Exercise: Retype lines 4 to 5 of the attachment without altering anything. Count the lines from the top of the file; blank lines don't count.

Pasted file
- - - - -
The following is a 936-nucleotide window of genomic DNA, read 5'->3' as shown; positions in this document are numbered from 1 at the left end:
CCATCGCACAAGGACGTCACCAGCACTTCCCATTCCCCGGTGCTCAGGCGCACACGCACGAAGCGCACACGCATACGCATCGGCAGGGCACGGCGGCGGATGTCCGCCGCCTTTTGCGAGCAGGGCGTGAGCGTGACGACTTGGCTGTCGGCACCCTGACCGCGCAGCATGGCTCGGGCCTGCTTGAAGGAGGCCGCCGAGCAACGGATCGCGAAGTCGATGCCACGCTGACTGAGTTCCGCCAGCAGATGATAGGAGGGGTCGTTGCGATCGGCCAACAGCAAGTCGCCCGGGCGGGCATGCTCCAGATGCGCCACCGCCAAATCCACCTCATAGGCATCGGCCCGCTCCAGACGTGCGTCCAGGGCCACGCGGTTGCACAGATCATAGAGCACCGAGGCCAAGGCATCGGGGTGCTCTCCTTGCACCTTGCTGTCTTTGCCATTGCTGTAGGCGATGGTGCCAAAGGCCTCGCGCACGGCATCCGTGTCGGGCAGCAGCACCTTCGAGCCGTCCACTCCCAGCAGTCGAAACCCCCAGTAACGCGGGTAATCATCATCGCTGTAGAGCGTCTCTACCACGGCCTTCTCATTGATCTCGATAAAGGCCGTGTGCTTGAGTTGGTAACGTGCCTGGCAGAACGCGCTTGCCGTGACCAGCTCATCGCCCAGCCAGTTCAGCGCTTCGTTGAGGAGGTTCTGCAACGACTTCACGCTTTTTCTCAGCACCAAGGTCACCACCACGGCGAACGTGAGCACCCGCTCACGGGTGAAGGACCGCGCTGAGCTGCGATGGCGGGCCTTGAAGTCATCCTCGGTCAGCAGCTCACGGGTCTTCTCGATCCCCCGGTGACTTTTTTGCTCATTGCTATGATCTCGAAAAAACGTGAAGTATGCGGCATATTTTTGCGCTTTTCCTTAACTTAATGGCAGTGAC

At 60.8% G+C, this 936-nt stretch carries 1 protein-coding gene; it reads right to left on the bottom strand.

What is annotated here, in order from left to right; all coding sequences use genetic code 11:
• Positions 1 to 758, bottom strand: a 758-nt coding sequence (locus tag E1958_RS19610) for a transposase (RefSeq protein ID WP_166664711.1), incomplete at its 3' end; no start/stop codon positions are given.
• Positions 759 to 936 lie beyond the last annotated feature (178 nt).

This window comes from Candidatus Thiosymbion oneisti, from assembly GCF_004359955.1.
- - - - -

What is annotated here, in order from left to right; all coding sequences use genetic code 11:
• Positions 1 to 758, bottom strand: a 758-nt coding sequence (locus tag E1958_RS19610) for a transposase (RefSeq protein ID WP_166664711.1), incomplete at its 3' end; no start/stop codon positions are given.